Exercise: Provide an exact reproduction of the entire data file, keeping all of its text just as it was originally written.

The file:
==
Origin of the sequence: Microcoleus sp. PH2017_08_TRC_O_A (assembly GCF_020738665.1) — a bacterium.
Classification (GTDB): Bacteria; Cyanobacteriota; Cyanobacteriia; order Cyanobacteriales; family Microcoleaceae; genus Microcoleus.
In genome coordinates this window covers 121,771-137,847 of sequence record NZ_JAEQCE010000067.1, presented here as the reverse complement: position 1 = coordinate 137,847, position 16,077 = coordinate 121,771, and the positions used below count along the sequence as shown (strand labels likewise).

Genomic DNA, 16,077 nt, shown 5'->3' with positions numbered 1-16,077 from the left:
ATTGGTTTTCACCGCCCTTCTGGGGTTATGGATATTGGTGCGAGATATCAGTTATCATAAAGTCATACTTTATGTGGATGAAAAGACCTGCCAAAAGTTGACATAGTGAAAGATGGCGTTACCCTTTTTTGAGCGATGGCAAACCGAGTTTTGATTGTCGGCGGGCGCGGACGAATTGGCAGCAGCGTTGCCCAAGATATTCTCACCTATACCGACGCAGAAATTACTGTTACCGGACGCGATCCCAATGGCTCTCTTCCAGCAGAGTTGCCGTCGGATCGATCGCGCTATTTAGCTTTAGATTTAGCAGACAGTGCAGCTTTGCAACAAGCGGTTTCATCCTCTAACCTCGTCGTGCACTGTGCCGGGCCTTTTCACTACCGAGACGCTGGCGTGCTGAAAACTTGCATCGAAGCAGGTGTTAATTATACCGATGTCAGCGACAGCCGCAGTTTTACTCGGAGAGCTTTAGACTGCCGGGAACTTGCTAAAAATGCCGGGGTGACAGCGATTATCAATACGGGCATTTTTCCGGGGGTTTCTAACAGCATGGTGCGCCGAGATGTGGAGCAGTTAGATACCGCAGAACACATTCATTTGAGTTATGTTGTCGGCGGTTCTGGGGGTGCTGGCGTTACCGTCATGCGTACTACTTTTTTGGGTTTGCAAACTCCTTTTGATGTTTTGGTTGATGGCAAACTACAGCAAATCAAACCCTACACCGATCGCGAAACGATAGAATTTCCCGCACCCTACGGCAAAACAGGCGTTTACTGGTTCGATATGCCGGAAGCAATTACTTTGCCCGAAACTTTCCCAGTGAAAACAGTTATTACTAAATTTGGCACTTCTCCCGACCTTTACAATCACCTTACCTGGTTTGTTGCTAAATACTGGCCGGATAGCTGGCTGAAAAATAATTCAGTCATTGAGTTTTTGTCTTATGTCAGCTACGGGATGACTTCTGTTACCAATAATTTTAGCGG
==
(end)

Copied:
Origin of the sequence: Microcoleus sp. PH2017_08_TRC_O_A (assembly GCF_020738665.1) — a bacterium.
Classification (GTDB): Bacteria; Cyanobacteriota; Cyanobacteriia; order Cyanobacteriales; family Microcoleaceae; genus Microcoleus.
In genome coordinates this window covers 121,771-137,847 of sequence record NZ_JAEQCE010000067.1, presented here as the reverse complement: position 1 = coordinate 137,847, position 16,077 = coordinate 121,771, and the positions used below count along the sequence as shown (strand labels likewise).

Genomic DNA, 16,077 nt, shown 5'->3' with positions numbered 1-16,077 from the left:
ATTGGTTTTCACCGCCCTTCTGGGGTTATGGATATTGGTGCGAGATATCAGTTATCATAAAGTCATACTTTATGTGGATGAAAAGACCTGCCAAAAGTTGACATAGTGAAAGATGGCGTTACCCTTTTTTGAGCGATGGCAAACCGAGTTTTGATTGTCGGCGGGCGCGGACGAATTGGCAGCAGCGTTGCCCAAGATATTCTCACCTATACCGACGCAGAAATTACTGTTACCGGACGCGATCCCAATGGCTCTCTTCCAGCAGAGTTGCCGTCGGATCGATCGCGCTATTTAGCTTTAGATTTAGCAGACAGTGCAGCTTTGCAACAAGCGGTTTCATCCTCTAACCTCGTCGTGCACTGTGCCGGGCCTTTTCACTACCGAGACGCTGGCGTGCTGAAAACTTGCATCGAAGCAGGTGTTAATTATACCGATGTCAGCGACAGCCGCAGTTTTACTCGGAGAGCTTTAGACTGCCGGGAACTTGCTAAAAATGCCGGGGTGACAGCGATTATCAATACGGGCATTTTTCCGGGGGTTTCTAACAGCATGGTGCGCCGAGATGTGGAGCAGTTAGATACCGCAGAACACATTCATTTGAGTTATGTTGTCGGCGGTTCTGGGGGTGCTGGCGTTACCGTCATGCGTACTACTTTTTTGGGTTTGCAAACTCCTTTTGATGTTTTGGTTGATGGCAAACTACAGCAAATCAAACCCTACACCGATCGCGAAACGATAGAATTTCCCGCACCCTACGGCAAAACAGGCGTTTACTGGTTCGATATGCCGGAAGCAATTACTTTGCCCGAAACTTTCCCAGTGAAAACAGTTATTACTAAATTTGGCACTTCTCCCGACCTTTACAATCACCTTACCTGGTTTGTTGCTAAATACTGGCCGGATAGCTGGCTGAAAAATAATTCAGTCATTGAGTTTTTGTCTTATGTCAGCTACGGGATGACTTCTGTTACCAATAATTTTAGCGG